Posted on 22/01/2021 by Diane Scally
Diversity remains a key issue for the technology industry. According to a recent BCS report, 18% of IT professionals have BAME backgrounds. BAME people are also less likely to hold senior positions — only 9% are directors and 32% are supervisors (for comparison 43% of white employees have a supervisory role). The lack of diversity becomes even clearer when considering specific ethnic groups. For example, black women make up just 0.7% of the technology industry — a representation rate that is 2.5 times lower than in other industries. Clearly, the technology industry is still struggling to achieve true diversity, so what can companies do about it?
It’s easy to say the right thing, harder to put this into action. Setting targets, continually measuring diversity and reviewing progress helps organisations to commit to change. For example, some big companies like Facebook and Pinterest have tried to use the ‘Rooney rule’ where at least one woman and one person of colour are interviewed for director positions within the company. However, progress has been limited and concerns about it being a ‘diversity tickbox’ exercise have been raised. More recently, it’s been emphasised that targets need to be set at all levels of seniority, and that there needs to be external accountability for failure to meet targets.
Make a stance
On the other hand, sometimes companies fail to say enough. Statements of diversity support are important to attract new staff and ensure existing employees are reassured by an inclusive company culture — both those with BAME backgrounds and beyond. For example, Unilever recently pledged their support for a campaign working to end discrimination against hairstyles associated with racial, ethnic and cultural identities. Given that this kind of discrimination often happens in the workplace, a major employer taking a stance sends out a powerful message.
Many people from under-represented groups have concerns that a career in tech is ‘not for them’. This can be reinforced by a lack of people who look like them in senior positions. In addition, some BAME communities prioritise traditional jobs such as medicine, law and finance over technology careers. Companies can participate in outreach in schools and other settings to expand on what a technology career looks like and address concerns someone might have about entering the world of technology. Outreach can help to shed a light on available opportunities while also sending a clear message about the company’s commitment to a diverse workforce.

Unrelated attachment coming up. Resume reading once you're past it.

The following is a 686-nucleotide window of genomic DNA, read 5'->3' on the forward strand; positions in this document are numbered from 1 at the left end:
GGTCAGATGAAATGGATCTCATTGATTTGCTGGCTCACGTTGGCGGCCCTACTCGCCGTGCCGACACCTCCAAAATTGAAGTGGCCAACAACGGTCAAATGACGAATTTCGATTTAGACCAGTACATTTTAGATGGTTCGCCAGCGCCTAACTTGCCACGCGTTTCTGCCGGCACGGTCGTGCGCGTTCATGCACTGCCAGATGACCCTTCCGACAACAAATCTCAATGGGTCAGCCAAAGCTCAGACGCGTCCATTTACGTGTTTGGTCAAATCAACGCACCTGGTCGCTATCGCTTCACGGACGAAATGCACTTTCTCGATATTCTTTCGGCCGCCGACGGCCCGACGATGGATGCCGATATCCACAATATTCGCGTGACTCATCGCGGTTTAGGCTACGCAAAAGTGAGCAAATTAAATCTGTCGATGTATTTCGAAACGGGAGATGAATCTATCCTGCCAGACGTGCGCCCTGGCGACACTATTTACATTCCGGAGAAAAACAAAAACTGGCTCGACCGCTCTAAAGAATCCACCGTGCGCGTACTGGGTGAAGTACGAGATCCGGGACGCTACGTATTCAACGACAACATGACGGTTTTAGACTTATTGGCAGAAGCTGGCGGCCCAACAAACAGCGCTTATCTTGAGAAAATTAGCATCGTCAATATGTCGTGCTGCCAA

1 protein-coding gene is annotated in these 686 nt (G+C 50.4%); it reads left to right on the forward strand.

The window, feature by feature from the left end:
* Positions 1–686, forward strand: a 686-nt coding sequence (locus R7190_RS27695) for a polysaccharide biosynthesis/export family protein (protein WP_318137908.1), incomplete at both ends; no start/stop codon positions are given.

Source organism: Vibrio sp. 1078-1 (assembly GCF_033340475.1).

There’s been a recent discussion about diversity training — particularly the low reliability of the implicit association test and its lack of impact on reducing real-world biases — to the extent that the civil service has stopped all unconscious bias training. However, while certain tools have been criticised, research shows that ongoing diversity training is successful when it combines a range of techniques and is complemented by other diversity initiatives. It’s clear that diversity training needs to be ongoing and not seen as a substitute for wider policy change.
Seek external advice
After the Black Lives Matter movement put the spotlight on diversity in 2020, many companies turned to their staff for advice. There have been several instances of people from BAME backgrounds being asked to speak about and advise on diversity practices amidst a climate of emotional trauma and, in some cases, fear of later reprisals from the organisation they were asked to defend. It’s important not to place the burden of improving diversity on individuals — especially if they are unsure how to refuse and are not being compensated for their extra work. Diversity — like any other organisational strategy — should be managed by qualified professionals and engaged with by interested employees.
The technology industry’s track record when it comes to diversity is far from perfect. However, changes are being made. It’s clear that actionable, long-term strategies are needed to truly support organisational diversity in tech.
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